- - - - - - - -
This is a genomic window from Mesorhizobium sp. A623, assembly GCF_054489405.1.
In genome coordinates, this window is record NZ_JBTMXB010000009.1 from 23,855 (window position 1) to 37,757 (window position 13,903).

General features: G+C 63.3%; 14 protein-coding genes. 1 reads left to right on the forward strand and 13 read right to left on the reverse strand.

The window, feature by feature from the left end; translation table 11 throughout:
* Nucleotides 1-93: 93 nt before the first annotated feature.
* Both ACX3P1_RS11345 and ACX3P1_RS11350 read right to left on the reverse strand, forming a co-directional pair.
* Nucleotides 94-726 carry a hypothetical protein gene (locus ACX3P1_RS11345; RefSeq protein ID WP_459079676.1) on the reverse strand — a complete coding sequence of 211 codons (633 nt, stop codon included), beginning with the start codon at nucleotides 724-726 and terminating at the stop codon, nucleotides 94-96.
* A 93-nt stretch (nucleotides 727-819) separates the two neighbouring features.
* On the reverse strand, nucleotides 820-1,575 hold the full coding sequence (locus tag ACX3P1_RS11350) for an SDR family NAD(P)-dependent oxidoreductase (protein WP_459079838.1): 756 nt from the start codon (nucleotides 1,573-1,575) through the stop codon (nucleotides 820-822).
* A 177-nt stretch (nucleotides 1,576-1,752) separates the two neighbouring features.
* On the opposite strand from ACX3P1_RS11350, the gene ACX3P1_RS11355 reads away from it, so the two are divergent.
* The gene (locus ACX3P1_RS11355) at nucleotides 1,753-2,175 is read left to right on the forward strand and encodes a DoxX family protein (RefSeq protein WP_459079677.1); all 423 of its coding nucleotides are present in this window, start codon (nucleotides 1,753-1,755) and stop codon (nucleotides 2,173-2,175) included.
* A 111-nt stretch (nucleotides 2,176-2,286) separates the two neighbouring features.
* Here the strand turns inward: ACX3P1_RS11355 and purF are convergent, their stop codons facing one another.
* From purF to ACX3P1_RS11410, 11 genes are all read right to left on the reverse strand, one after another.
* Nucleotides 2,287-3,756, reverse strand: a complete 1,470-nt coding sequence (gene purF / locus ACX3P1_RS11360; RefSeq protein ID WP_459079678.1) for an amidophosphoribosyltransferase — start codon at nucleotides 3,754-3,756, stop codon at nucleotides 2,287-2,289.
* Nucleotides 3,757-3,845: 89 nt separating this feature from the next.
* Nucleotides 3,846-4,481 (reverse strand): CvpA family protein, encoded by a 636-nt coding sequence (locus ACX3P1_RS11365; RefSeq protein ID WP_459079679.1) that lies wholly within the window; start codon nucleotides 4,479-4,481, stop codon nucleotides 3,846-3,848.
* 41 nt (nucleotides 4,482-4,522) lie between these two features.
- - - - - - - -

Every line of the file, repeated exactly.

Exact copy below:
This is a genomic window from Mesorhizobium sp. A623, assembly GCF_054489405.1.
In genome coordinates, this window is record NZ_JBTMXB010000009.1 from 23,855 (window position 1) to 37,757 (window position 13,903).

General features: G+C 63.3%; 14 protein-coding genes. 1 reads left to right on the forward strand and 13 read right to left on the reverse strand.

The window, feature by feature from the left end; translation table 11 throughout:
* Nucleotides 1-93: 93 nt before the first annotated feature.
* Both ACX3P1_RS11345 and ACX3P1_RS11350 read right to left on the reverse strand, forming a co-directional pair.
* Nucleotides 94-726 carry a hypothetical protein gene (locus ACX3P1_RS11345; RefSeq protein ID WP_459079676.1) on the reverse strand — a complete coding sequence of 211 codons (633 nt, stop codon included), beginning with the start codon at nucleotides 724-726 and terminating at the stop codon, nucleotides 94-96.
* A 93-nt stretch (nucleotides 727-819) separates the two neighbouring features.
* On the reverse strand, nucleotides 820-1,575 hold the full coding sequence (locus tag ACX3P1_RS11350) for an SDR family NAD(P)-dependent oxidoreductase (protein WP_459079838.1): 756 nt from the start codon (nucleotides 1,573-1,575) through the stop codon (nucleotides 820-822).
* A 177-nt stretch (nucleotides 1,576-1,752) separates the two neighbouring features.
* On the opposite strand from ACX3P1_RS11350, the gene ACX3P1_RS11355 reads away from it, so the two are divergent.
* The gene (locus ACX3P1_RS11355) at nucleotides 1,753-2,175 is read left to right on the forward strand and encodes a DoxX family protein (RefSeq protein WP_459079677.1); all 423 of its coding nucleotides are present in this window, start codon (nucleotides 1,753-1,755) and stop codon (nucleotides 2,173-2,175) included.
* A 111-nt stretch (nucleotides 2,176-2,286) separates the two neighbouring features.
* Here the strand turns inward: ACX3P1_RS11355 and purF are convergent, their stop codons facing one another.
* From purF to ACX3P1_RS11410, 11 genes are all read right to left on the reverse strand, one after another.
* Nucleotides 2,287-3,756, reverse strand: a complete 1,470-nt coding sequence (gene purF / locus ACX3P1_RS11360; RefSeq protein ID WP_459079678.1) for an amidophosphoribosyltransferase — start codon at nucleotides 3,754-3,756, stop codon at nucleotides 2,287-2,289.
* Nucleotides 3,757-3,845: 89 nt separating this feature from the next.
* Nucleotides 3,846-4,481 (reverse strand): CvpA family protein, encoded by a 636-nt coding sequence (locus ACX3P1_RS11365; RefSeq protein ID WP_459079679.1) that lies wholly within the window; start codon nucleotides 4,479-4,481, stop codon nucleotides 3,846-3,848.
* 41 nt (nucleotides 4,482-4,522) lie between these two features.